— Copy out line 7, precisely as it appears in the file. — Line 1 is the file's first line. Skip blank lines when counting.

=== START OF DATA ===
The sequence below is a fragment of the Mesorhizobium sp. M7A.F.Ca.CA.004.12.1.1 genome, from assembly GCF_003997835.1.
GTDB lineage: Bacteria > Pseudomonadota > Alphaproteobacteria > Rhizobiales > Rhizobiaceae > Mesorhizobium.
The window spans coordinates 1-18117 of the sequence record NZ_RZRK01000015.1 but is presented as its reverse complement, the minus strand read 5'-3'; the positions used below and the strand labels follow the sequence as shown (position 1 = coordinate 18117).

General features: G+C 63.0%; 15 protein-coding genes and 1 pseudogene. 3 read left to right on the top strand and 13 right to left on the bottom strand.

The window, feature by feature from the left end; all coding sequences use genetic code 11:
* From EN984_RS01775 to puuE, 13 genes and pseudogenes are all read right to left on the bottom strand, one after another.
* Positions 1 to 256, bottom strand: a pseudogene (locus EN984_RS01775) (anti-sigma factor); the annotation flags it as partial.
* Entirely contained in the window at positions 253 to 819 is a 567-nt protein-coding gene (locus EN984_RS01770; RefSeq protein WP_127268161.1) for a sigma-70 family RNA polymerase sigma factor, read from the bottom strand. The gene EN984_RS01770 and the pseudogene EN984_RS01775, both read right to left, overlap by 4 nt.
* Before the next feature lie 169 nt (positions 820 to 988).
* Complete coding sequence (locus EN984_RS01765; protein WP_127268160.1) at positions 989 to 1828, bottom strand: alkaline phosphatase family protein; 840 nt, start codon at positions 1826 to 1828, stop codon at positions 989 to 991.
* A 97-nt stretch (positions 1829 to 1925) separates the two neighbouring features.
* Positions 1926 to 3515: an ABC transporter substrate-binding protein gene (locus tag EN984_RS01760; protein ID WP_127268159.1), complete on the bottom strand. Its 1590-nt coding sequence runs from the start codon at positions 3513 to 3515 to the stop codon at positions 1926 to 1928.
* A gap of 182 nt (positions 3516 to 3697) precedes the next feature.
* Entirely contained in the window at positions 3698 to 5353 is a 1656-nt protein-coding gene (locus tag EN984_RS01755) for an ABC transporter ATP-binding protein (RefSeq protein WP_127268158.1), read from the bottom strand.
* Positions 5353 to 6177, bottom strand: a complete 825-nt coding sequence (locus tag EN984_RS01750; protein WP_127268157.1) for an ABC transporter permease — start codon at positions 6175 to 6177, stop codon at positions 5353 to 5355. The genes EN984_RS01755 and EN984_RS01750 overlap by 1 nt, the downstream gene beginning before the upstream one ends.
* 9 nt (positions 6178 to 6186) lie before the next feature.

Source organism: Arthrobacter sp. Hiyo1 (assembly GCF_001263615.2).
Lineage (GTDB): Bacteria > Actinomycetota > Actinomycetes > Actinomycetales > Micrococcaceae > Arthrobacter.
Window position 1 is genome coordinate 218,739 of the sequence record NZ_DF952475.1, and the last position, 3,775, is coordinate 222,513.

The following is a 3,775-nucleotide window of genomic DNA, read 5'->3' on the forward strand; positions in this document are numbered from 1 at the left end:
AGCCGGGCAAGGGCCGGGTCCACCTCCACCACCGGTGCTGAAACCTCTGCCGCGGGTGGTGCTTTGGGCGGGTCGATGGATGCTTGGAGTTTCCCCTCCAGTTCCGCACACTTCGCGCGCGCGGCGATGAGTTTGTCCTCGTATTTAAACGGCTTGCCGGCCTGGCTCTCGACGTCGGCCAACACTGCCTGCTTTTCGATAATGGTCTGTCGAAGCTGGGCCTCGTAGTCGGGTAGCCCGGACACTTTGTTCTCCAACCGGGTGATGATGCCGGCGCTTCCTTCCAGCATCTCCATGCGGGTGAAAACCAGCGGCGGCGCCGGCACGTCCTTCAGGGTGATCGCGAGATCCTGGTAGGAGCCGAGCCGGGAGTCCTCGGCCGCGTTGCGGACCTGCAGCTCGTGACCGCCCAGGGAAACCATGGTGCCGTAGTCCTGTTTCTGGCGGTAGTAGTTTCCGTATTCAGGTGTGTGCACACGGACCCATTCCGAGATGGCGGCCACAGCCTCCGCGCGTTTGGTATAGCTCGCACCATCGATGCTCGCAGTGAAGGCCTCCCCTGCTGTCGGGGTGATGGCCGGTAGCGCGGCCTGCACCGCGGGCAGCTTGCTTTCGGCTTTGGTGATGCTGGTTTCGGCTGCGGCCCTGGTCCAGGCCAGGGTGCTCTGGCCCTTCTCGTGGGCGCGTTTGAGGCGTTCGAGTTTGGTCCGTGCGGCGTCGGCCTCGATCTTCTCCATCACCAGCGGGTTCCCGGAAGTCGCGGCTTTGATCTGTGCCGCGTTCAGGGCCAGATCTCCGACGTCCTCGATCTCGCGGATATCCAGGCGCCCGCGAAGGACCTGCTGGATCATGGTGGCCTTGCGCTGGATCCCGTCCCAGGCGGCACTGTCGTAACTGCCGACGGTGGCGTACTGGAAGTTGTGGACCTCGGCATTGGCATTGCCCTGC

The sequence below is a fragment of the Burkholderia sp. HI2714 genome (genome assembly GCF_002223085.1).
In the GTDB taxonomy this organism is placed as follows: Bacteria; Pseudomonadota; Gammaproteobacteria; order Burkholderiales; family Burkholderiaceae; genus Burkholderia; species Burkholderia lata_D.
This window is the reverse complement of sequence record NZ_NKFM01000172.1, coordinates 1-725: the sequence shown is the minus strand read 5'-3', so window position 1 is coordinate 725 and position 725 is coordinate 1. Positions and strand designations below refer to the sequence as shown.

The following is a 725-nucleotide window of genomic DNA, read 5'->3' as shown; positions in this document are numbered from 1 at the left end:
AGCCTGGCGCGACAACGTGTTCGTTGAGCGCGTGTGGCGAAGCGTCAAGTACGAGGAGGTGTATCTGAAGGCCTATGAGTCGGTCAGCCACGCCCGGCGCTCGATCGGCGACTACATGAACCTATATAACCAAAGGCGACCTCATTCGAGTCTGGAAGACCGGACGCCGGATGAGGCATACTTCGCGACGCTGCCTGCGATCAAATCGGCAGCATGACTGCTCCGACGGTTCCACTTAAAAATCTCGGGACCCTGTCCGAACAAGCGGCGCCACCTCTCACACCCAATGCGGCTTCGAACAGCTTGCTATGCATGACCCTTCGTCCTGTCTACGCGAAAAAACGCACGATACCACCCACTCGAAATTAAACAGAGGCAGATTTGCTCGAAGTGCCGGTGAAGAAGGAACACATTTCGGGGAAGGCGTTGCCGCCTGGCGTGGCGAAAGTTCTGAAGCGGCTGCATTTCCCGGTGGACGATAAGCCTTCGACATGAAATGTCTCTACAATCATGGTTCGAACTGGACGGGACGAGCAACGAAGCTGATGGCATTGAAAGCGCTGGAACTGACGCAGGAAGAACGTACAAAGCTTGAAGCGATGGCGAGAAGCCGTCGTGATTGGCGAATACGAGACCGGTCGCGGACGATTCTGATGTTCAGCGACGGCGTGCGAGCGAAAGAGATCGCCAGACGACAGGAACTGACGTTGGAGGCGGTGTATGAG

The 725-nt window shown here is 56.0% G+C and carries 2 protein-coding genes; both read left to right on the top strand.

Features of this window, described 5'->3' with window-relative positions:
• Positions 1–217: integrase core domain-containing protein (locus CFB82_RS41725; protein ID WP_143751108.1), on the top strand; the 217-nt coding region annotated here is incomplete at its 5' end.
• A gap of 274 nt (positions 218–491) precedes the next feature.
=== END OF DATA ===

* Positions 1 to 256, bottom strand: a pseudogene (locus EN984_RS01775) (anti-sigma factor); the annotation flags it as partial.